God speaks to us, not directly, but through others


Father Francis Gaffney is one of three priests living at Villa Raffaella Assisted Living, Pleasantville. Below is a reflection he wrote on the occasion of his golden jubilee, June 14.

Fifty years ago today, I was ordained a priest. I am not going to give a biography of what unfolded over those many years sometimes quietly and most often unnoticed. There were many manifestations of destiny which over the years opened intense thresholds in the lives of those ordained with me. There were 28 men ordained for the Camden Diocese in 1964. Ten have died; 10 left for one reason or another, and 8 remain.
Time and religion have contributed many things for our lives, have done things to us, and have undone things in us. Some people, naively, ask me when did God call you to be a priest or how did you know. I cannot answer those questions with any clarity. All I know is this:
God is not secretive, nor is he devious. Yet, he can be very subtle as Einstein once said. He speaks to all of us silently as he, once, spoke to Elijah in the cave. God was not heard in the high wind nor in the earthquake nor in fire but in a gentle whisper (1 Kings 19:9ff). This is the way it is with ourselves, God speaking to us, not directly, but through others. You know your “others” and I know mine. Mine were good parents, and some kind priests and lay people whom I met along the way and after ordination as a priest it was good holy parishioners, some of them saints and even a few of them students from high school who kept me going on the straight and narrow path. I know because I could feel it. One does not go on valiantly like some Superman or Superwoman or Lone Ranger. These types were not real persons nor could they be anything else but fiction. But God is always there and he is no fiction. Such are all our biographies – God calling and our sometimes feeble attempts to respond.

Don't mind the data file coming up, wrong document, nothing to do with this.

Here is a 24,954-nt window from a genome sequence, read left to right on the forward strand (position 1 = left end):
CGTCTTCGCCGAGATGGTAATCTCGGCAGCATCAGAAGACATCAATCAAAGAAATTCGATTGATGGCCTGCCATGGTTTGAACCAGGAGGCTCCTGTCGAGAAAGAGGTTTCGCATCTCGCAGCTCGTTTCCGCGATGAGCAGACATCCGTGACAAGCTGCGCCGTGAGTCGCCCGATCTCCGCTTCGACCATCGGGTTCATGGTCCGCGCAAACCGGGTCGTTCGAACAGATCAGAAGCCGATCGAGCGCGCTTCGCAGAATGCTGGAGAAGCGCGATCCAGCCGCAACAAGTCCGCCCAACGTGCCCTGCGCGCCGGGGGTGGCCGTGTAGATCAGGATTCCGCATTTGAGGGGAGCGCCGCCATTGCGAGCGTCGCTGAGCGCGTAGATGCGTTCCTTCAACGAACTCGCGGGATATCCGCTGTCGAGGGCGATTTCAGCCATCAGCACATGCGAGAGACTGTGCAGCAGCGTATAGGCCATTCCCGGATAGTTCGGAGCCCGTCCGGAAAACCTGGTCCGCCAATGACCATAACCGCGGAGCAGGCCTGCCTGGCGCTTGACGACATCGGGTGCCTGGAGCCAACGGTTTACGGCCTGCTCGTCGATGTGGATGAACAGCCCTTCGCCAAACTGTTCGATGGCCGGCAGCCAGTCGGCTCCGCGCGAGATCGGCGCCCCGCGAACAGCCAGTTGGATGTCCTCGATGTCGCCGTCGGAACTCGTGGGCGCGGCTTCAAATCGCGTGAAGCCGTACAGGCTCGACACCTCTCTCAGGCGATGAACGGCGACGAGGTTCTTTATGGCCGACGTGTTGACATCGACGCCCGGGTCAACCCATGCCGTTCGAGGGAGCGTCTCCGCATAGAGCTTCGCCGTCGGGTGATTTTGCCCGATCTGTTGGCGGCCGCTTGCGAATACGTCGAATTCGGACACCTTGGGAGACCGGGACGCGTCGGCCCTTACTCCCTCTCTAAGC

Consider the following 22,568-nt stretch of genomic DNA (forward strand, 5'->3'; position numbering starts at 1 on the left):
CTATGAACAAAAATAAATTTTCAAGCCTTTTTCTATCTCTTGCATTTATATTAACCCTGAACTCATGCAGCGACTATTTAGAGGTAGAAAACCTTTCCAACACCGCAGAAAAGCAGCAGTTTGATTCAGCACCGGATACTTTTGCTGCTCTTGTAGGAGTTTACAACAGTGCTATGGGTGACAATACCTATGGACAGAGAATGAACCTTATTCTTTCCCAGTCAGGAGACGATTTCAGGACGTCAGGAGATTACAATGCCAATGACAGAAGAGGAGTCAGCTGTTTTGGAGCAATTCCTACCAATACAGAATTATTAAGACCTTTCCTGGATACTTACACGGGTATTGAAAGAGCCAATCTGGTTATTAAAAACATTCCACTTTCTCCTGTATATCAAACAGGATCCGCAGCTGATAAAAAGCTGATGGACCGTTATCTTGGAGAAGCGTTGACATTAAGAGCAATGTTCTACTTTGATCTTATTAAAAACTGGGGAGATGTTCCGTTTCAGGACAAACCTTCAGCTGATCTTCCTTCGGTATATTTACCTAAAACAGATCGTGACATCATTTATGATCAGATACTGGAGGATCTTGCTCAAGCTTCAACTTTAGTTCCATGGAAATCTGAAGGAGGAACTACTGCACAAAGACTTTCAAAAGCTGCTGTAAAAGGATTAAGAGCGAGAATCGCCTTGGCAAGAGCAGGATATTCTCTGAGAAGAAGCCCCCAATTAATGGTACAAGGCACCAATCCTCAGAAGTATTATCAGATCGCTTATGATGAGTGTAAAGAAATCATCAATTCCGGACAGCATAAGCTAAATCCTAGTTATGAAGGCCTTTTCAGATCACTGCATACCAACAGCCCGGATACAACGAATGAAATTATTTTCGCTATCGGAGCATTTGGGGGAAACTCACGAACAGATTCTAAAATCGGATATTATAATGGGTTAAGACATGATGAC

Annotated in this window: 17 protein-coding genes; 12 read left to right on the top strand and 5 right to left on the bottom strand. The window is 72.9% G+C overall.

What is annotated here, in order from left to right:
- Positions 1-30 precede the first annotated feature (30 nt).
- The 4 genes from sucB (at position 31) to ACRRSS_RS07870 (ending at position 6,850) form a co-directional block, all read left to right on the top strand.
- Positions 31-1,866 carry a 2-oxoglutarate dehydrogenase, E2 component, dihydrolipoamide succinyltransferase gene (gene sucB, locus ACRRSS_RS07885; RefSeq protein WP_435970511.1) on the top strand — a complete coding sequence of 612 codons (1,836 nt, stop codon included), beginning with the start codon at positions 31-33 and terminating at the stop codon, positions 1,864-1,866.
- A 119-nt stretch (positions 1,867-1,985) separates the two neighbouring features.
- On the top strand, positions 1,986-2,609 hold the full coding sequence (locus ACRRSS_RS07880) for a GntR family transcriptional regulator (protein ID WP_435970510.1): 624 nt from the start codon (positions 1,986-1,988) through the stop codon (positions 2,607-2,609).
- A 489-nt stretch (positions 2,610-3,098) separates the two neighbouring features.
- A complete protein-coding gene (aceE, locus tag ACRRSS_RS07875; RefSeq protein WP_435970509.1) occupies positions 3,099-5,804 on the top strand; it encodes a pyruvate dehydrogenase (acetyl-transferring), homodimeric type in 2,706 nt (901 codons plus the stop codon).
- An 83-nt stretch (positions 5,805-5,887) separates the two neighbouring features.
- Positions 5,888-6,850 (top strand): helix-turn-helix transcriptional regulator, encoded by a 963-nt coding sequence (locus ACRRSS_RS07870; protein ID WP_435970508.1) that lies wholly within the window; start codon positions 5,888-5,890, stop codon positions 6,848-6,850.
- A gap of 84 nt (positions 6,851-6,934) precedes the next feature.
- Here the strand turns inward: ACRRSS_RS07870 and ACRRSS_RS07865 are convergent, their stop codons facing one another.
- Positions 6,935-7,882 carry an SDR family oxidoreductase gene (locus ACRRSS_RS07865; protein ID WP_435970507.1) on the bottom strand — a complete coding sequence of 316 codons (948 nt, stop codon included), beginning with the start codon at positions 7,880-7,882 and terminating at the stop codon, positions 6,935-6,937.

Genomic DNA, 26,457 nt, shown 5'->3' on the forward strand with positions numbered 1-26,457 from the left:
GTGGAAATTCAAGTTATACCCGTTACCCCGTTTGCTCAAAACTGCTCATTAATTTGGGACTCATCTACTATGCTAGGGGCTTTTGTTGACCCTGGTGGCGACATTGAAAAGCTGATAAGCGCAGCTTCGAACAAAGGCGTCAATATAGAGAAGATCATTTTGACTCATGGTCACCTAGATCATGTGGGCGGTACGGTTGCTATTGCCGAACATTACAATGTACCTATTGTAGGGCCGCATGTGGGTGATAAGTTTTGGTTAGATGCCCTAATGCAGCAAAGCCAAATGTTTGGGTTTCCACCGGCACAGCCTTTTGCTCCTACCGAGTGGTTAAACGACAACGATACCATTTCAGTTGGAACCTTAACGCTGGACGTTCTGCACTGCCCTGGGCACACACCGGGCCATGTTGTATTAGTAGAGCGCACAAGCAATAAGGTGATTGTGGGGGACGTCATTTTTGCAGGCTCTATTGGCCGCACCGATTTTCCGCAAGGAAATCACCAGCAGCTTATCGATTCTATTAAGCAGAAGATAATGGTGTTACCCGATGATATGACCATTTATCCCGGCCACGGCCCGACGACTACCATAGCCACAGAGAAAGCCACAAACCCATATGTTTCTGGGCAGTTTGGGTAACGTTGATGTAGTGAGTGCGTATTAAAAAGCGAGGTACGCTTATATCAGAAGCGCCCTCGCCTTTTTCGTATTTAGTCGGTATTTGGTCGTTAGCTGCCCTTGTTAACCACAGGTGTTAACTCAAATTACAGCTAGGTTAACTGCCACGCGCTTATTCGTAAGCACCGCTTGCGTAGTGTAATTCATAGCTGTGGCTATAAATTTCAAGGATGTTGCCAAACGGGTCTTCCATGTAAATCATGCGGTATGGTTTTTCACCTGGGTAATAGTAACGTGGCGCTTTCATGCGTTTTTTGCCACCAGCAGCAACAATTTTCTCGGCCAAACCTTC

What we seek, or should I say the One we seek, is very busy trying to seek us. God calls us to a field beyond everywhere and it is there we meet him. When we were baptized, God gave us wings. Think about that and say to ourselves, “Because I have my wings, I am not going to crawl but soar through my life.”
At this moment let us get rid of, sell our cleverness and deviousness. God, as I said a moment ago, is not devious. Let us buy instead amazement and wonder at what God has done for us and in us. Omar Khayyam was a Persian poet about 1,000 years ago and he came up with the line,” a loaf of bread, a jug of wine, and Thou.” These were only words as lovely as they may seem to be. One thousand years again before him, Jesus already by a gesture beyond all human understanding had changed a loaf of bread and a jug of wine into himself. On the Thursday night before he died Jesus gave that same power to his Apostles and to many men ever since. Then, by our participation in that, transformed bread and wine, Jesus changes us into himself. God speaks to us silently in our hearts. Everything and anything else is just a poor translation of what really is. One day, God will explain it all in words that are explicitly clear and which will leave us with perfect understanding. Meanwhile, thank you all for your prayers and for your lovely wishes. And may God bless you too and keep you in good health.